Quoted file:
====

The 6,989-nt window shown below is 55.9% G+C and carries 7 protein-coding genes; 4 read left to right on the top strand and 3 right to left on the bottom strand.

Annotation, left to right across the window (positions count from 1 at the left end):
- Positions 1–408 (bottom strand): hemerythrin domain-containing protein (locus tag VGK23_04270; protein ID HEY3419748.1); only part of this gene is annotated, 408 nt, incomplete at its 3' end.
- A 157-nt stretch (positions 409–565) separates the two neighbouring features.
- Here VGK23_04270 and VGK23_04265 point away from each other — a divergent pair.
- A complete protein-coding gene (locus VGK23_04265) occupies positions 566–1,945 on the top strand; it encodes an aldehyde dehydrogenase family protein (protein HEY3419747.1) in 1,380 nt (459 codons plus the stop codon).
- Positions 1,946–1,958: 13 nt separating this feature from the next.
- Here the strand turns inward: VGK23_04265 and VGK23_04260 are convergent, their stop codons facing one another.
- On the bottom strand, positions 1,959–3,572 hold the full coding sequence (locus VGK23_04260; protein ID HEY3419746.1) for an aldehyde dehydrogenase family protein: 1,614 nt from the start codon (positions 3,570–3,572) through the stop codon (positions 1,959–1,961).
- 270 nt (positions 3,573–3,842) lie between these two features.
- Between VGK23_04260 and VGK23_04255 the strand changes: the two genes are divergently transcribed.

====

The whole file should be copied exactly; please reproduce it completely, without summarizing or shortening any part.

The 6,989-nt window shown below is 55.9% G+C and carries 7 protein-coding genes; 4 read left to right on the top strand and 3 right to left on the bottom strand.

Annotation, left to right across the window (positions count from 1 at the left end):
- Positions 1–408 (bottom strand): hemerythrin domain-containing protein (locus tag VGK23_04270; protein ID HEY3419748.1); only part of this gene is annotated, 408 nt, incomplete at its 3' end.
- A 157-nt stretch (positions 409–565) separates the two neighbouring features.
- Here VGK23_04270 and VGK23_04265 point away from each other — a divergent pair.
- A complete protein-coding gene (locus VGK23_04265) occupies positions 566–1,945 on the top strand; it encodes an aldehyde dehydrogenase family protein (protein HEY3419747.1) in 1,380 nt (459 codons plus the stop codon).
- Positions 1,946–1,958: 13 nt separating this feature from the next.
- Here the strand turns inward: VGK23_04265 and VGK23_04260 are convergent, their stop codons facing one another.
- On the bottom strand, positions 1,959–3,572 hold the full coding sequence (locus VGK23_04260; protein ID HEY3419746.1) for an aldehyde dehydrogenase family protein: 1,614 nt from the start codon (positions 3,570–3,572) through the stop codon (positions 1,959–1,961).
- 270 nt (positions 3,573–3,842) lie between these two features.
- Between VGK23_04260 and VGK23_04255 the strand changes: the two genes are divergently transcribed.